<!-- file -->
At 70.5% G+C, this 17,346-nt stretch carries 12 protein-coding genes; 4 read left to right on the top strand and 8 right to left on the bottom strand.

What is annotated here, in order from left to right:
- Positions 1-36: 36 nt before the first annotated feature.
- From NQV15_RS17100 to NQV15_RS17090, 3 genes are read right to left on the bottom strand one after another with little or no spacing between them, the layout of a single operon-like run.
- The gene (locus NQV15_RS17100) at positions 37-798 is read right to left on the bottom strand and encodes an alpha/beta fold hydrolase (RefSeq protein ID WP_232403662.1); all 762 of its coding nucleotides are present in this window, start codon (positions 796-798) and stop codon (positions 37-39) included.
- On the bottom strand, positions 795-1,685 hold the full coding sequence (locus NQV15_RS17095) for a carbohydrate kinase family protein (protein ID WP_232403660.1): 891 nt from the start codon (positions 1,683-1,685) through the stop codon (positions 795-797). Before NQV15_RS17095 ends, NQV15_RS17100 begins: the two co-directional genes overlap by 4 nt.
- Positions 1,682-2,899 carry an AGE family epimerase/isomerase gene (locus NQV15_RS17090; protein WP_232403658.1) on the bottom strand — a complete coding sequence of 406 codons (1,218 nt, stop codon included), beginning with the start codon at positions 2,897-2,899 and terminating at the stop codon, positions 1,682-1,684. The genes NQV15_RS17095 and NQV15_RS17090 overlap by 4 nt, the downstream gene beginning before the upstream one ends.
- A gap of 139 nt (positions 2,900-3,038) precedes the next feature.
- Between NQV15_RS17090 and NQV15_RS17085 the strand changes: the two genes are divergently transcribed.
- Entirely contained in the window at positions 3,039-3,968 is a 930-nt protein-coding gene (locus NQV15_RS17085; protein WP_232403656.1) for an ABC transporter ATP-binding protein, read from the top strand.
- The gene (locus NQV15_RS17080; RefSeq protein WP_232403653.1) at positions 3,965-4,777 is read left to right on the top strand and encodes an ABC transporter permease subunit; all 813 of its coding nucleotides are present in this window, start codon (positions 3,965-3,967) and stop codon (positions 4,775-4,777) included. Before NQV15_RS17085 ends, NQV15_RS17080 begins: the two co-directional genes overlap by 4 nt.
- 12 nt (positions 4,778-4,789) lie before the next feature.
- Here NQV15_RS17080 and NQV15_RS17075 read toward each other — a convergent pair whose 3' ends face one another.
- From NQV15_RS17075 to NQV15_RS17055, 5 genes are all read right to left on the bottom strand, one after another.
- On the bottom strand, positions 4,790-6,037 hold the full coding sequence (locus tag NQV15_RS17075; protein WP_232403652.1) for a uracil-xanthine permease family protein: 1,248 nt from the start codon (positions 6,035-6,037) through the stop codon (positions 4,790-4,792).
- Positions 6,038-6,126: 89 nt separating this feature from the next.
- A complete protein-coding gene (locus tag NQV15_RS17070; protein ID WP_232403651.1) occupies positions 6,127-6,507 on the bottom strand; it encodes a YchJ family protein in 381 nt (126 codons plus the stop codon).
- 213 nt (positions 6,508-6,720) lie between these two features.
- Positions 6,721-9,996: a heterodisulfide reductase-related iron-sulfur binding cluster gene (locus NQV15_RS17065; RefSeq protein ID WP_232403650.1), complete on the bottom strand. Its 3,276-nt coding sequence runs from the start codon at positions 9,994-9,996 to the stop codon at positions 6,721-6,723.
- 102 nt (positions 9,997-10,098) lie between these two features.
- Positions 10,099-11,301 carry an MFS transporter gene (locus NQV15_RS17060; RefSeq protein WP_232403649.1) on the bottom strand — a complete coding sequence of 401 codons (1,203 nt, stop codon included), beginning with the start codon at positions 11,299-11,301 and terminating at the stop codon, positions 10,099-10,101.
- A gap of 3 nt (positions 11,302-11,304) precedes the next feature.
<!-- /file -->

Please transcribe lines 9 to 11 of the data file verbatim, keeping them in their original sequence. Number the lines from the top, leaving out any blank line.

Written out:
- Between NQV15_RS17090 and NQV15_RS17085 the strand changes: the two genes are divergently transcribed.
- Entirely contained in the window at positions 3,039-3,968 is a 930-nt protein-coding gene (locus NQV15_RS17085; protein WP_232403656.1) for an ABC transporter ATP-binding protein, read from the top strand.
- The gene (locus NQV15_RS17080; RefSeq protein WP_232403653.1) at positions 3,965-4,777 is read left to right on the top strand and encodes an ABC transporter permease subunit; all 813 of its coding nucleotides are present in this window, start codon (positions 3,965-3,967) and stop codon (positions 4,775-4,777) included. Before NQV15_RS17085 ends, NQV15_RS17080 begins: the two co-directional genes overlap by 4 nt.